Tony Allen, the Afrobeat pioneer once described as "perhaps the greatest drummer that ever lived" by Brian Eno, has died in Paris, aged 79. He was taken ill suddenly, and his death is not believed to be related to coronavirus.
His manager Eric Trosset confirmed the news, saying, “We don’t know the exact cause of death.
“He was in great shape, it was quite sudden. I spoke to him at 1pm then two hours later he was sick and taken to Pompidou hospital, where he died.”
Allen was born in Lagos, Nigeria in 1940. A self-taught drummer, he is credited with helping to create Afrobeat alongside longtime collaborator Fela Kuti.
He was the musical director and drummer for Kuti's massively influential Africa 70 group during the 1970s, forging the hybrid of West African musical styles with US jazz and funk that became known as Afrobeat. As Fela Kuti said, "there would be no Afrobeat without Tony Allen".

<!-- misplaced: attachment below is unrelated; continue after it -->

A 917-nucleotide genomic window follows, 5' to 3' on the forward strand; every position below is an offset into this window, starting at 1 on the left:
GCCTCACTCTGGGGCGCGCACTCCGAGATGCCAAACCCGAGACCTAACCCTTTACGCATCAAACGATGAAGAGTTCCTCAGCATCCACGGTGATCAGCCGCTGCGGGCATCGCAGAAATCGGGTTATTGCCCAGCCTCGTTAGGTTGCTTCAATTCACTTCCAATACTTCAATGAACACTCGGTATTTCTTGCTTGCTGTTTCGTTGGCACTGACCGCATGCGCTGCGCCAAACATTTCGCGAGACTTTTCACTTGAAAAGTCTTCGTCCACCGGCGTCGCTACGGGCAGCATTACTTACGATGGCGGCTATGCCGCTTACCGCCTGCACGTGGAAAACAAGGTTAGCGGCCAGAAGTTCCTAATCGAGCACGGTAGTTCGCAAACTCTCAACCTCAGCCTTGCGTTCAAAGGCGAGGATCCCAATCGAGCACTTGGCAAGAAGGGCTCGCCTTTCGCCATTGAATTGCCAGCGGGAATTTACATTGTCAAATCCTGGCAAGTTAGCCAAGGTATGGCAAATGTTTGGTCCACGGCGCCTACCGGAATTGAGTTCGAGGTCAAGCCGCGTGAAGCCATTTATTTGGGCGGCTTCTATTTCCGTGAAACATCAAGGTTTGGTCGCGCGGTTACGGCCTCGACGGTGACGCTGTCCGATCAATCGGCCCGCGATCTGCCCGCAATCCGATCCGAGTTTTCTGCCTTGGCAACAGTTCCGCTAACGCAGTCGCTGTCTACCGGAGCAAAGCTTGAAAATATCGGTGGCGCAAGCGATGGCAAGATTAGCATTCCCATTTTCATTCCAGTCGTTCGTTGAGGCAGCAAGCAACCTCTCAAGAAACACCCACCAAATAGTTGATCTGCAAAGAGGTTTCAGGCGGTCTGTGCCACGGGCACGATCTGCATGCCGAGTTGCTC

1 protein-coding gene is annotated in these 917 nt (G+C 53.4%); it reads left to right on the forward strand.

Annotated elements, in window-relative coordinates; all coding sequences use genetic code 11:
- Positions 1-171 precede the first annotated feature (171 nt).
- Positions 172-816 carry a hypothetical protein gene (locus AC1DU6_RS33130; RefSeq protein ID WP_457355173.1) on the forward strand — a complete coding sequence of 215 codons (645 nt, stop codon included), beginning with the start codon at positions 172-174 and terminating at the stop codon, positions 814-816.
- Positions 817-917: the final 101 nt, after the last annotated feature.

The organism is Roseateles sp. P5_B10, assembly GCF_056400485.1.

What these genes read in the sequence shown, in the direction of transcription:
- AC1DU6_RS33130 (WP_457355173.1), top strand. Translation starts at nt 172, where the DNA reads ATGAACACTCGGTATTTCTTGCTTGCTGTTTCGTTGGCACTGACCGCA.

Later in his career Allen appeared on recordings by the likes of Charlotte Gainsbourg and Grace Jones, and collaborated with Red Hot Chili Peppers bassist Flea and Damon Albarn, before joining the latter in supergroup The Good, the Bad & the Queen.
Flea is one of many music stars paying tribute on social media this morning, recalling their "fucking heavenly" times together in an emotional post.
Another day another legend passes on. It’s really incredible the rate at which we’re losing them. Tony Allen R.I.P. pic.twitter.com/y9tlQeTMTbMay 1, 2020
💔 RIP Tony Allen https://t.co/ZTYlBoXjaB pic.twitter.com/rjBaIiwJPoApril 30, 2020